Alternatively, a number of intratracheal delivery devices for direct dry powder delivery have been reported8,9,10,11,12,13. Intratracheal devices bypass the nose and throat, delivering the powder directly to the lungs and allowing for finer control over the delivered dose14. Additionally, some devices, especially those prepared using a tamping loading procedure9, can be prepared with smaller quantities, which is an important consideration for initial proof-of-concept studies. The lack of universally available intratracheal delivery devices has hindered their potential for use, limiting availability and leading to interlaboratory differences14. In this study, we propose a simple, inexpensive, disposable dosator for intratracheal delivery that can be utilized for proof-of-concept murine studies in the development of dry powder aerosols.

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All animal experiments were conducted in accordance with the Animal Welfare Act and the Public Health Service Policy on Humane Care and Use of Laboratory Animals. The study protocol was approved by the Institutional Animal Care and Use Committee of the University of Tennessee Health Science Center. Healthy female BALB/c mice, ~6-8 weeks old, were administered the dry powder content of one dosator by intrapulmonary aerosol delivery for a pharmacokinetic study using spectinamide 1599 dry powders9. The animals were obtained from a commercial source (see Table of Materials).

1. Preparation of the dosator and the filling components

  1. Trim the plastic luer portion of a 2.54 cm (1 inch) blunt stainless-steel needle (21-25 G) using either a precision sectioning saw (see Table of Materials), or a belt sander until 2-3 mm of the plastic luer remains (Figure 1A and Figure 2A).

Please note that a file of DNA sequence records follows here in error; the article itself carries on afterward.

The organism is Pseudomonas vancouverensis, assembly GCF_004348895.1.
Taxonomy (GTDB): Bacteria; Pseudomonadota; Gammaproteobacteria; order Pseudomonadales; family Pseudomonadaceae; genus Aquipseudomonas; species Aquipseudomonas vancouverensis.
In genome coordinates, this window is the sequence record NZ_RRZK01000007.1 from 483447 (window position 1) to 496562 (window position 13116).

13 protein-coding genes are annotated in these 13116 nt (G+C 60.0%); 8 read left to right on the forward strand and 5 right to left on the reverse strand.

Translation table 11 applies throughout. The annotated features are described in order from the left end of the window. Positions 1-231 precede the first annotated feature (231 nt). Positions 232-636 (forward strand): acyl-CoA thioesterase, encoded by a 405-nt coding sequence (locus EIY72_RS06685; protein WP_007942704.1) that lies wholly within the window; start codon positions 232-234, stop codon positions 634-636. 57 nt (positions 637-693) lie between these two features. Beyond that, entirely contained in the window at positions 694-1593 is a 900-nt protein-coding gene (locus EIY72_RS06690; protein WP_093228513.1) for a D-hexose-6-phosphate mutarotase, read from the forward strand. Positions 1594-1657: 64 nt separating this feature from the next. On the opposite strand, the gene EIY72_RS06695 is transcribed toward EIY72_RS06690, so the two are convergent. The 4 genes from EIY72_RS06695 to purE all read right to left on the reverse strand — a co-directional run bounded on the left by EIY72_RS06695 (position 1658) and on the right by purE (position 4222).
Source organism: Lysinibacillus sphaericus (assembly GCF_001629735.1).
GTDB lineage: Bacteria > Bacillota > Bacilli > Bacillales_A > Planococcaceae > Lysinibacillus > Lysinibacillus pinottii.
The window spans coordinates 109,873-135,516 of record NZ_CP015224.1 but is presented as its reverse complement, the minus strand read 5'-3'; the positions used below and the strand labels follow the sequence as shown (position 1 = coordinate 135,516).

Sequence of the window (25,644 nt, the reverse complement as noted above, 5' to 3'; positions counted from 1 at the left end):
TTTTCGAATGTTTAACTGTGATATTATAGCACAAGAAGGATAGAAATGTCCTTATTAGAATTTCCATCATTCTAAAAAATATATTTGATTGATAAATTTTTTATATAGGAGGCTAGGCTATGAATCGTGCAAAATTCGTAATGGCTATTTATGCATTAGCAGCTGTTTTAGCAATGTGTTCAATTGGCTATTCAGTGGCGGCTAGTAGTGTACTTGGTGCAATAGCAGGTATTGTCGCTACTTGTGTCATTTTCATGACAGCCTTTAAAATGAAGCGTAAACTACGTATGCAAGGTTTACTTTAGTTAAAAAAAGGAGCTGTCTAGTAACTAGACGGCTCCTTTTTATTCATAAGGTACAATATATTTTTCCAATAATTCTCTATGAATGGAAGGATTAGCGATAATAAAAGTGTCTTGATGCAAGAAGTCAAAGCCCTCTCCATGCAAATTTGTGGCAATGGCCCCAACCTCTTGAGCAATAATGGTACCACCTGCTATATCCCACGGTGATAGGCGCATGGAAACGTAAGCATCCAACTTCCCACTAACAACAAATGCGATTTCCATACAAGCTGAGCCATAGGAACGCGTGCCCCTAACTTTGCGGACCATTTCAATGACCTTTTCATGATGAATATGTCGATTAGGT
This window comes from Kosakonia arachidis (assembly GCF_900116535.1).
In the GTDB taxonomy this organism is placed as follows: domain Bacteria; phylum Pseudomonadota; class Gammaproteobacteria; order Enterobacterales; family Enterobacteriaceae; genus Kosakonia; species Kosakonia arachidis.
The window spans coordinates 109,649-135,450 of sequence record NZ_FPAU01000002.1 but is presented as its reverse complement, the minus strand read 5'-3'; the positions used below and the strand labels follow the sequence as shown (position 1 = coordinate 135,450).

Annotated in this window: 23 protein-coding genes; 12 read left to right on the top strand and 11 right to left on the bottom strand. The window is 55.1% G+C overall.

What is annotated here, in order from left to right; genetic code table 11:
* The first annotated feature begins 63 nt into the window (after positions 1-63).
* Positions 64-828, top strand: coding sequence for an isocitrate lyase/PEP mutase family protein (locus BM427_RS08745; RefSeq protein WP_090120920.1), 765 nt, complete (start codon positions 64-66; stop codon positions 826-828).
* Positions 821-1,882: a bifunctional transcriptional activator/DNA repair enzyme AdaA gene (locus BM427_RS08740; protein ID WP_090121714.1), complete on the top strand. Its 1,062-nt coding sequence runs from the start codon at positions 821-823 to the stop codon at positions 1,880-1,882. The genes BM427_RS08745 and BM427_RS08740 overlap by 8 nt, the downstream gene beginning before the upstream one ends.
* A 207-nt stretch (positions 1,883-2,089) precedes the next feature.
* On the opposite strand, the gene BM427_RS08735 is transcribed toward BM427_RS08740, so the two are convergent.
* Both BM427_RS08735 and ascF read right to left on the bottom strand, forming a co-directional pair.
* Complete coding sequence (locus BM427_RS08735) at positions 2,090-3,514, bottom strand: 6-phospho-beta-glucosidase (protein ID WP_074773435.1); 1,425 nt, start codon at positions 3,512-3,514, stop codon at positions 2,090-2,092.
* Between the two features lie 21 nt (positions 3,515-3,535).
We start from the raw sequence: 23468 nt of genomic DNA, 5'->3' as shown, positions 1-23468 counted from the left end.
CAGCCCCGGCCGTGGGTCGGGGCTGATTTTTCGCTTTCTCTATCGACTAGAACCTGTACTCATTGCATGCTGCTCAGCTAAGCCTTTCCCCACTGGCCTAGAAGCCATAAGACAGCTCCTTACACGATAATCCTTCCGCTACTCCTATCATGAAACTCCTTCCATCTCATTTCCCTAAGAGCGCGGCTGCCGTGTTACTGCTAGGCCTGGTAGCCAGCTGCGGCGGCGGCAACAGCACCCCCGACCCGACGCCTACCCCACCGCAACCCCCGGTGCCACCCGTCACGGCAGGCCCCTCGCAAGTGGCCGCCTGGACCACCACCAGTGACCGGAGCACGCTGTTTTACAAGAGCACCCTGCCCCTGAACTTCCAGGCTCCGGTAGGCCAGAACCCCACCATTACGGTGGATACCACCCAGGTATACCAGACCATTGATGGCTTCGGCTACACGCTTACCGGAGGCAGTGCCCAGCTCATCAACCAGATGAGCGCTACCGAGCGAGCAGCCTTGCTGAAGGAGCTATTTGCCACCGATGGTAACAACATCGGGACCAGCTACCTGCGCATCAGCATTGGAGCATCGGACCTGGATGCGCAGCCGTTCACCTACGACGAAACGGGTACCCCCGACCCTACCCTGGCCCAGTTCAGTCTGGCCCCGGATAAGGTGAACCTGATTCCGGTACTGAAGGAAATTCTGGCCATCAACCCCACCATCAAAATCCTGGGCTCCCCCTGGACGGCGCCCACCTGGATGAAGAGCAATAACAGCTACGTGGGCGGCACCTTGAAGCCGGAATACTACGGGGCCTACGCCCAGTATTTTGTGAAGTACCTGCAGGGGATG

NOTE: If a belt sander is used, the stainless-steel needle may need to be cleaned using a smaller needle or wire to remove the possible obstructions created.
  2. Cut off the tip (1-1.5 cm) of a 0.6 mL conical centrifuge tube. Fill the tip of the tube with 30-35 mg of powder.
    ​NOTE: See Representative Results for the details of the example powders used for the present study. The powder aerosol performance should be evaluated prior to use in this application following standard methodology as described in USP General Chapter <601> (see Table of Materials).
  3. If storing and/or transporting the powder, use the tube cap (cut off) to close the vial. Seal with paraffin film to minimize powder exposure to ambient moisture if storing and/or transporting.

2. Loading and assembling dosators

  1. Tamp the trimmed stainless-steel needle into the powder bed in the 0.6 mL conical centrifuge tube tip as many times as needed to achieve the desired dose (Figure 2B). Gently wipe the sides of the stainless-steel needle with a low-lint wiper to remove any excess powder (Figure 3).
  2. Gently insert the loaded stainless-steel needle into a 3.81 cm (1.5 inch) polypropylene or 5.08 cm (2 inch) polytetrafluoroethylene (PTFE) needle (16-20 G) (see Table of Materials) to avoid dislodging any powder (Figure 1B,C and Figure 2C).

3. Actuating dosators

  1. Draw back a disposable syringe to the desired volume, which may vary based on application.
    NOTE: For intrapulmonary administration in mice, 0.15-0.6 mL is typically appropriate8,9.
  2. Attach the syringe to the luer lock on the polypropylene or PTFE needle (Figure 2D).
  3. Insert the needle end of the dosator into the desired target. For analyzing powder content and reproducibility, insert the needle through a perforated rubber septum or paraffin film into a vial containing a small amount (e.g., 1-5 mL) of water and/or organic solvent (e.g., ethanol), with solvent identity and volume dependent on active pharmaceutical ingredient (API) physical characteristics and the quantification method.